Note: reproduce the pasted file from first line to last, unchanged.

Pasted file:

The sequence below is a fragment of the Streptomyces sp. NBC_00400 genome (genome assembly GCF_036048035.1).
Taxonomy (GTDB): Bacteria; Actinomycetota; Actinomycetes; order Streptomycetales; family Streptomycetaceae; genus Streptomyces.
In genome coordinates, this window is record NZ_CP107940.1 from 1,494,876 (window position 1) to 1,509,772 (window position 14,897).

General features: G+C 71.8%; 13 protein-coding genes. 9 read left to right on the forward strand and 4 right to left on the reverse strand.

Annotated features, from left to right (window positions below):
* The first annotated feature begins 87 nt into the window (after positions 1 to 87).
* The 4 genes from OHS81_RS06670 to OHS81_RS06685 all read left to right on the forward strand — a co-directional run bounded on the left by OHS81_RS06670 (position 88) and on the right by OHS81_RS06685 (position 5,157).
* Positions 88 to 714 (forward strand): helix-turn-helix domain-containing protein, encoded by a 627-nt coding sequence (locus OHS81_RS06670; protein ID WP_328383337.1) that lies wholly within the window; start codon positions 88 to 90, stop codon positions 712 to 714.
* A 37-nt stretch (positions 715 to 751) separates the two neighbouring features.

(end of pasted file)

The sequence below is a fragment of the Streptomyces sp. NBC_00400 genome (genome assembly GCF_036048035.1).
Taxonomy (GTDB): Bacteria; Actinomycetota; Actinomycetes; order Streptomycetales; family Streptomycetaceae; genus Streptomyces.
In genome coordinates, this window is record NZ_CP107940.1 from 1,494,876 (window position 1) to 1,509,772 (window position 14,897).

General features: G+C 71.8%; 13 protein-coding genes. 9 read left to right on the forward strand and 4 right to left on the reverse strand.

Annotated features, from left to right (window positions below):
* The first annotated feature begins 87 nt into the window (after positions 1 to 87).
* The 4 genes from OHS81_RS06670 to OHS81_RS06685 all read left to right on the forward strand — a co-directional run bounded on the left by OHS81_RS06670 (position 88) and on the right by OHS81_RS06685 (position 5,157).
* Positions 88 to 714 (forward strand): helix-turn-helix domain-containing protein, encoded by a 627-nt coding sequence (locus OHS81_RS06670; protein ID WP_328383337.1) that lies wholly within the window; start codon positions 88 to 90, stop codon positions 712 to 714.
* A 37-nt stretch (positions 715 to 751) separates the two neighbouring features.